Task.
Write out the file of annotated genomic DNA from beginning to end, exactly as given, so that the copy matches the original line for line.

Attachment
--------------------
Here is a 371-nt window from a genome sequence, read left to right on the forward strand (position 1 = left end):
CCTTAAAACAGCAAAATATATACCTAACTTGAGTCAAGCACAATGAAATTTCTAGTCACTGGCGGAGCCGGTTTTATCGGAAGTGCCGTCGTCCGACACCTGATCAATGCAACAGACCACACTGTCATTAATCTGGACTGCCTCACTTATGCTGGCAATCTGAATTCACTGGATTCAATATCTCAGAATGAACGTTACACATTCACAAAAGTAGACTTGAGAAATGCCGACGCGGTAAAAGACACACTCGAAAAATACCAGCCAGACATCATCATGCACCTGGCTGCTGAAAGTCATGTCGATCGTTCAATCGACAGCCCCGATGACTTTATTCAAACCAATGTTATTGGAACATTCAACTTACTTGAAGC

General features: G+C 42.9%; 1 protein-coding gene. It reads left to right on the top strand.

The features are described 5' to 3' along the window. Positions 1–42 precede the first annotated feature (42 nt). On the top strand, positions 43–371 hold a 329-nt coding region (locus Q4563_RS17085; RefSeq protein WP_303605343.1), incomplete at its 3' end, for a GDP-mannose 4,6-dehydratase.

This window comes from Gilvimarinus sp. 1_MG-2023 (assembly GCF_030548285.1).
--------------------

Here is a 371-nt window from a genome sequence, read left to right on the forward strand (position 1 = left end):
CCTTAAAACAGCAAAATATATACCTAACTTGAGTCAAGCACAATGAAATTTCTAGTCACTGGCGGAGCCGGTTTTATCGGAAGTGCCGTCGTCCGACACCTGATCAATGCAACAGACCACACTGTCATTAATCTGGACTGCCTCACTTATGCTGGCAATCTGAATTCACTGGATTCAATATCTCAGAATGAACGTTACACATTCACAAAAGTAGACTTGAGAAATGCCGACGCGGTAAAAGACACACTCGAAAAATACCAGCCAGACATCATCATGCACCTGGCTGCTGAAAGTCATGTCGATCGTTCAATCGACAGCCCCGATGACTTTATTCAAACCAATGTTATTGGAACATTCAACTTACTTGAAGC

General features: G+C 42.9%; 1 protein-coding gene. It reads left to right on the top strand.

The features are described 5' to 3' along the window. Positions 1–42 precede the first annotated feature (42 nt). On the top strand, positions 43–371 hold a 329-nt coding region (locus Q4563_RS17085; RefSeq protein WP_303605343.1), incomplete at its 3' end, for a GDP-mannose 4,6-dehydratase.

This window comes from Gilvimarinus sp. 1_MG-2023 (assembly GCF_030548285.1).